Studies of collective intelligence in animal groups typically overlook potential improvement through learning. Although knowledge accumulation is recognized as a major advantage of group living within the framework of Cumulative Cultural Evolution (CCE), the interplay between CCE and collective intelligence has remained unexplored. Here, we use homing pigeons to investigate whether the repeated removal and replacement of individuals in experimental groups (a key method in testing for CCE) alters the groups’ solution efficiency over successive generations. Homing performance improves continuously over generations, and later-generation groups eventually outperform both solo individuals and fixed-membership groups. Homing routes are more similar in consecutive generations within the same chains than between chains, indicating cross-generational knowledge transfer. Our findings thus show that collective intelligence in animal groups can accumulate progressive modifications over time. Furthermore, our results satisfy the main criteria for CCE and suggest potential mechanisms for CCE that do not rely on complex cognition.
Cumulative culture can emerge from collective intelligence in animal groups
Takao Sasaki & Dora Biro
Nature Communications 8, Article number: 15049 (2017)
- Data-driven decision-making.
- Open government data.
- Responsible data use.
- Citizen engagement.
Five hacks for digital democracy
Beth Simone Noveck
An ecosystem consists of communities of interacting species and the physical environment on which they depend. Although it is well accepted that Earth consists of many different ecosystems, human societies much less readily recognize that Earth itself is an ecosystem, dependent on interacting species and consisting of finite resources. As the human population has grown and increasingly dominated available resources, “ecosystem Earth” has begun to show increasing signs of stress. Loss of biodiversity, environmental degradation, and conflict over resources among the dominant species are typical signs that a biological system is nearing a state change, which could range from collapse of the dominant species, to development of alternative biological communities, to collapse of the entire system. In this special issue, we identify our impacts on ecosystem Earth, seek to understand the barriers to change, and explore potential solutions. Decades of research on ecosystem dynamics can help to guide our thinking about a sustainable future. Bottom-up reductions in human population growth and resource consumption, changes to how we think about our place in the system, and a willingness to prioritize persistence of the other species within our biological community will lead to a healthier planetary ecosystem. It is essential that humanity begins to better appreciate our role as just one part of a large and interdependent biological community. Our ability to dominate the planet’s resources makes us directly responsible for determining the future of the ecosystem on which we, and all other forms of life, depend.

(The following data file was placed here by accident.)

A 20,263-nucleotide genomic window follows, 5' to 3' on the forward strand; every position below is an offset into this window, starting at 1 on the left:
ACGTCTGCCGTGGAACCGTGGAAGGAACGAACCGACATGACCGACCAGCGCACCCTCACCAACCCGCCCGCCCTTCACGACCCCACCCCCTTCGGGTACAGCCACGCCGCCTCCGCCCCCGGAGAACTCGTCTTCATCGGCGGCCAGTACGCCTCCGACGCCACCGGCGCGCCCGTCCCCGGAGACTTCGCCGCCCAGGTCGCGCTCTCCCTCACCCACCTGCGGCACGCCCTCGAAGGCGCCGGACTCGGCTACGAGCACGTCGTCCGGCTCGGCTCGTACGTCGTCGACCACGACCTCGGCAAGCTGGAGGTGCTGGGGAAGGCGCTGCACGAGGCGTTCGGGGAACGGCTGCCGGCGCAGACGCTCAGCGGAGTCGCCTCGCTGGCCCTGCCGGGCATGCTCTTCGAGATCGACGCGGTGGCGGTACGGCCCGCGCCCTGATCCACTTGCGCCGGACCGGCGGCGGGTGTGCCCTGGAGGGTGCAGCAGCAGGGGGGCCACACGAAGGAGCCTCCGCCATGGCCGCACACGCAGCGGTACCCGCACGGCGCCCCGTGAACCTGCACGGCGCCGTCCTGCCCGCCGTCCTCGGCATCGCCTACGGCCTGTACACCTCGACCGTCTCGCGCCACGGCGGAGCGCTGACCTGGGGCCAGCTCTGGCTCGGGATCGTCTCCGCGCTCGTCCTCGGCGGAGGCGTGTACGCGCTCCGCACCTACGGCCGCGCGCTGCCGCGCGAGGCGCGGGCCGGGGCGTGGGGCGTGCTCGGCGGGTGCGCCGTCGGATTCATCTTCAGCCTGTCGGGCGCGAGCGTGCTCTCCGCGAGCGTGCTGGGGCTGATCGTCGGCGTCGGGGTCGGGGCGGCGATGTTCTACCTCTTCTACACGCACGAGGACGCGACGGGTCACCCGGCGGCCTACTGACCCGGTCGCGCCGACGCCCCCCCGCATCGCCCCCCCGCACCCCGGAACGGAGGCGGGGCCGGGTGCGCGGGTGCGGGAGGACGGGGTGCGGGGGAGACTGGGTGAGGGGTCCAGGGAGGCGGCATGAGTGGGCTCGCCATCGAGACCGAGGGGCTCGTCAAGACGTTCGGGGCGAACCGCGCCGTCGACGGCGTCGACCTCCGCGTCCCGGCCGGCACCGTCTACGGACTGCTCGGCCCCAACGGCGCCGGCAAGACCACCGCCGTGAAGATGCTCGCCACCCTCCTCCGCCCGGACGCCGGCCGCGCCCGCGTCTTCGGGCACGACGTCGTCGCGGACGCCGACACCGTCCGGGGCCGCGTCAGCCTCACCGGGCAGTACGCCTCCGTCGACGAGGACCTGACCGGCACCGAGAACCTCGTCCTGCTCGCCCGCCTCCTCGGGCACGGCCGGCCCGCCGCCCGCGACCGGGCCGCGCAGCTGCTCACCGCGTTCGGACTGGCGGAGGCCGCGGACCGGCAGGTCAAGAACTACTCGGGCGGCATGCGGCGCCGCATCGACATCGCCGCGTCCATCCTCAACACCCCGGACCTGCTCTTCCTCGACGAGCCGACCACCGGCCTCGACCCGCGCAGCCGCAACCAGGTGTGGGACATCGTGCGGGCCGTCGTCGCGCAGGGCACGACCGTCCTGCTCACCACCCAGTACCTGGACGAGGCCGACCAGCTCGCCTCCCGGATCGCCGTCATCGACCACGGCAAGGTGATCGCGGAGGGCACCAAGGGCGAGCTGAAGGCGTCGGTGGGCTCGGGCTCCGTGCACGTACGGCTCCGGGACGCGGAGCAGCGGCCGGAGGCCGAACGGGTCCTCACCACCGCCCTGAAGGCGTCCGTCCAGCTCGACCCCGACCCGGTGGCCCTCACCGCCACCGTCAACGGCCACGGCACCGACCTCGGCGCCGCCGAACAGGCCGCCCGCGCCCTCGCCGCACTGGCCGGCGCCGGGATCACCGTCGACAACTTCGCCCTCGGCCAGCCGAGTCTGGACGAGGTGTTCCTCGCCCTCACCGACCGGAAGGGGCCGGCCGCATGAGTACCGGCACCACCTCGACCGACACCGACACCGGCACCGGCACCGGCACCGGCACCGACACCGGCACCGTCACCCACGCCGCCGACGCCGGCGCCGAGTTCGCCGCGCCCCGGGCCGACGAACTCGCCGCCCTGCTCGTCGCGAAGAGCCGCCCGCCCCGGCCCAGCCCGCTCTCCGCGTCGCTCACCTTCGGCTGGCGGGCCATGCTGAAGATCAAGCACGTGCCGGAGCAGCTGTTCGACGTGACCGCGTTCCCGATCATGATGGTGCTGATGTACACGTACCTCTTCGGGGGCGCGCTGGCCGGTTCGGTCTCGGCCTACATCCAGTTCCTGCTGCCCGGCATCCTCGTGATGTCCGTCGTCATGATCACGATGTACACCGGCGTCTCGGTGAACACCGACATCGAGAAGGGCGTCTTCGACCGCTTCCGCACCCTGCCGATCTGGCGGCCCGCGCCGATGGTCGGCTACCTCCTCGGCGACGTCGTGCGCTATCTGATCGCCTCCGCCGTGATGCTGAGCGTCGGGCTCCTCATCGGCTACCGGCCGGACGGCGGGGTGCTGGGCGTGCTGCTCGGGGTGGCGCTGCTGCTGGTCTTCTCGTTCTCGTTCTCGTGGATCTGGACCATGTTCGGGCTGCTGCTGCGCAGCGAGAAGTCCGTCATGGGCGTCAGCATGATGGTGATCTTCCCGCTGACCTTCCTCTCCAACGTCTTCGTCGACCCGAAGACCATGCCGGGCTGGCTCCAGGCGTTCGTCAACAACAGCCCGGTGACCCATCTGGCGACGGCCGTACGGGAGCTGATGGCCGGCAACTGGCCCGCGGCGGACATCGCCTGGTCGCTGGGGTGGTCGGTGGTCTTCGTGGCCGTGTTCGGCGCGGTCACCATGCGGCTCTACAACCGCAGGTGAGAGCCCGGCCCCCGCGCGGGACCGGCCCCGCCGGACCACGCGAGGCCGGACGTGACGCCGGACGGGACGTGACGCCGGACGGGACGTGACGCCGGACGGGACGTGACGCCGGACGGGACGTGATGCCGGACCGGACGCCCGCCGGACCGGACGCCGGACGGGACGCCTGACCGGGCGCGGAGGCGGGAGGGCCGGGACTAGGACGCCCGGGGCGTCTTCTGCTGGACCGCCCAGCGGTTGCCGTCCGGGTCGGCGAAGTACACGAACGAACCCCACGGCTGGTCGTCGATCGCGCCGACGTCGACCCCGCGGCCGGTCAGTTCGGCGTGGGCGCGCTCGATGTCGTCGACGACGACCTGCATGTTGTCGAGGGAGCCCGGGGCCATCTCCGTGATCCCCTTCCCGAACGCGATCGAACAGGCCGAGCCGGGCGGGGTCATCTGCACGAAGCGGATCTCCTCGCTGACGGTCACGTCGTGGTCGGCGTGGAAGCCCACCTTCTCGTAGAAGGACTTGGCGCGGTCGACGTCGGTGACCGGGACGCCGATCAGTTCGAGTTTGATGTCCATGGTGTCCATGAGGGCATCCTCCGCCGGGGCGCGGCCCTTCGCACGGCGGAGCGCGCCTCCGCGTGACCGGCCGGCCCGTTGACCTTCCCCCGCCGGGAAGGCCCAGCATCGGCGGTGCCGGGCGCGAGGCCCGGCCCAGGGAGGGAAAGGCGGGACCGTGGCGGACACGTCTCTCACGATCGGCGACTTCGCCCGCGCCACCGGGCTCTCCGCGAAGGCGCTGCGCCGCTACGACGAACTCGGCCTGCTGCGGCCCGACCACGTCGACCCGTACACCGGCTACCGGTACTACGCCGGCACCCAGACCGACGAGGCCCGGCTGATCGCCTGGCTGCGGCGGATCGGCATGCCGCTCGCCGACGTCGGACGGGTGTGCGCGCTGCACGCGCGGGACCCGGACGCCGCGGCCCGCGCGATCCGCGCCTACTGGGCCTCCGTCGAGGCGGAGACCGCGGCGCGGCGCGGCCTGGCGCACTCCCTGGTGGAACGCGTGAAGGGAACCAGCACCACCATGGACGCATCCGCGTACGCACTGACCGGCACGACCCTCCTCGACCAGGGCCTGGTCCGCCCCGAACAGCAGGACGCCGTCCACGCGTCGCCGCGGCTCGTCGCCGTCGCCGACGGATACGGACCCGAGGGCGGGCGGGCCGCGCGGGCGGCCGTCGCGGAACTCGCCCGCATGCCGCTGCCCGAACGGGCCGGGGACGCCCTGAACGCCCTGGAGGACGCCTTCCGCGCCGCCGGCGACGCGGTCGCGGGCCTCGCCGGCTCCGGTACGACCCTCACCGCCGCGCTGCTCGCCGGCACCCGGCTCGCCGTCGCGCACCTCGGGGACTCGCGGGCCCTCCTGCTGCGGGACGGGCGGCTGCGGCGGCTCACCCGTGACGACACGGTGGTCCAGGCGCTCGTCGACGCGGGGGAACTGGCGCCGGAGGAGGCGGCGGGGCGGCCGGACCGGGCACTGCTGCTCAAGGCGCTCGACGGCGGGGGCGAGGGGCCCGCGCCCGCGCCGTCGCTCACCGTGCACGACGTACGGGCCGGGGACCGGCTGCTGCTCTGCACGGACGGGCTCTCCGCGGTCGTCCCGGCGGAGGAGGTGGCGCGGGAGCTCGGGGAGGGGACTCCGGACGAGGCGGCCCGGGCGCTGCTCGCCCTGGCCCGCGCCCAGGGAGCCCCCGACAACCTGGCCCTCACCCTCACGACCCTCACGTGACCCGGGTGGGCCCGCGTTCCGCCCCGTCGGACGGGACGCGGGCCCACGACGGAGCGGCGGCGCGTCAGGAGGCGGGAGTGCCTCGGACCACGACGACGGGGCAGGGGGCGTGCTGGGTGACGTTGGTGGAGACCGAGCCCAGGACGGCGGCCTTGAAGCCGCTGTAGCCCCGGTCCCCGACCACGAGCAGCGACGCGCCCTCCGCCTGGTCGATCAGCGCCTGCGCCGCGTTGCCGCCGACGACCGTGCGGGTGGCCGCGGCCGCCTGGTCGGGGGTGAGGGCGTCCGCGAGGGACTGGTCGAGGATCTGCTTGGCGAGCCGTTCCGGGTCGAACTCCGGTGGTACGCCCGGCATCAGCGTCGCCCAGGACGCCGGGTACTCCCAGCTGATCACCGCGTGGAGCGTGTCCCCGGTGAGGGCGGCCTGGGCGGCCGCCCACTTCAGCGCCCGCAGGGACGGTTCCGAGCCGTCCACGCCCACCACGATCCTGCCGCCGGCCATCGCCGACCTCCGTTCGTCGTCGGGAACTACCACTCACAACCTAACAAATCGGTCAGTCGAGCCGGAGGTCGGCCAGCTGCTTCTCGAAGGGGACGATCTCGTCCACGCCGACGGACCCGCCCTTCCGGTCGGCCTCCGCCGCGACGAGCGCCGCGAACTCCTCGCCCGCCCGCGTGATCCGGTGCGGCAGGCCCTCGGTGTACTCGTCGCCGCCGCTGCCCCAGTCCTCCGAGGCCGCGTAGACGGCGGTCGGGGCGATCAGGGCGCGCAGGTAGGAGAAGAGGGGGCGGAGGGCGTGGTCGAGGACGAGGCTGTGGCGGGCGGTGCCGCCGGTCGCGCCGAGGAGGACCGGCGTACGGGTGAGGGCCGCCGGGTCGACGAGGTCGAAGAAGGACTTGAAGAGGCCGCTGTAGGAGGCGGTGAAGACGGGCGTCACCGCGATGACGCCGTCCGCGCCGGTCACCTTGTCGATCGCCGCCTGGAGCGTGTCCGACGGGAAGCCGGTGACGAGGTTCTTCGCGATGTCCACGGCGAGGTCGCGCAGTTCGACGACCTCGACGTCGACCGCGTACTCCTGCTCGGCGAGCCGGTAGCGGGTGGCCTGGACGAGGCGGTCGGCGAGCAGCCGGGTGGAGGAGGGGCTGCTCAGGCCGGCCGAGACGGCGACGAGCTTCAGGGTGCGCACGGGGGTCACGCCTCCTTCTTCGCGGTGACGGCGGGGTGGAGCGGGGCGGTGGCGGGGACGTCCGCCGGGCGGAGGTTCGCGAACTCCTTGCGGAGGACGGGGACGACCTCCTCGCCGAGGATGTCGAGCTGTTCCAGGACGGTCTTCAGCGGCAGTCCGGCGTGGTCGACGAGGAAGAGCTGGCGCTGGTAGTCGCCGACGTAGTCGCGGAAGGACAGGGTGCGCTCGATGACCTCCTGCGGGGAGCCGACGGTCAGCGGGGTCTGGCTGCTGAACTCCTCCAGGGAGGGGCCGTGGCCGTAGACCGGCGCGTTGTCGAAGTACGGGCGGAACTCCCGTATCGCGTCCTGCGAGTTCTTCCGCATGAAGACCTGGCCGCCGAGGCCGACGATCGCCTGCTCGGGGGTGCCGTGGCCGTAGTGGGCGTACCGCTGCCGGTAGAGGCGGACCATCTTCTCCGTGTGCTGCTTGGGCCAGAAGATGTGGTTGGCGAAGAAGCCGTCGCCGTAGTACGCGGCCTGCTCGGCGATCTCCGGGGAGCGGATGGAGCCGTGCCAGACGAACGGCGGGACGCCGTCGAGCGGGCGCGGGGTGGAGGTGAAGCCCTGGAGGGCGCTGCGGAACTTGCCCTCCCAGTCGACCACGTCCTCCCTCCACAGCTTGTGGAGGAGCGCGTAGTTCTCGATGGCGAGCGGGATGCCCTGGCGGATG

Sacha Vignieri, Julia Fahrenkamp-Uppenbrink
Science 21 Apr 2017:
Vol. 356, Issue 6335, pp. 258-259
But perhaps consciousness is not uniquely troublesome. Going back to Gottfried Leibniz and Immanuel Kant, philosophers of science have struggled with a lesser known, but equally hard, problem of matter. What is physical matter in and of itself, behind the mathematical structure described by physics? This problem, too, seems to lie beyond the traditional methods of science, because all we can observe is what matter does, not what it is in itself—the “software” of the universe but not its ultimate “hardware.” On the surface, these problems seem entirely separate. But a closer look reveals that they might be deeply connected.
In vertebrates, skin colour patterns emerge from nonlinear dynamical microscopic systems of cell interactions. Here we show that in ocellated lizards a quasi-hexagonal lattice of skin scales, rather than individual chromatophore cells, establishes a green and black labyrinthine pattern of skin colour. We analysed time series of lizard scale colour dynamics over four years of their development and demonstrate that this pattern is produced by a cellular automaton (a grid of elements whose states are iterated according to a set of rules based on the states of neighbouring elements) that dynamically computes the colour states of individual mesoscopic skin scales to produce the corresponding macroscopic colour pattern. Using numerical simulations and mathematical derivation, we identify how a discrete von Neumann cellular automaton emerges from a continuous Turing reaction–diffusion system. Skin thickness variation generated by three-dimensional morphogenesis of skin scales causes the underlying reaction–diffusion dynamics to separate into microscopic and mesoscopic spatial scales, the latter generating a cellular automaton. Our study indicates that cellular automata are not merely abstract computational systems, but can directly correspond to processes generated by biological evolution.
A living mesoscopic cellular automaton made of skin scales
Liana Manukyan, Sophie A. Montandon, Anamarija Fofonjka, Stanislav Smirnov & Michel C. Milinkovitch
Nature 544, 173–179 (13 April 2017) doi:10.1038/nature22031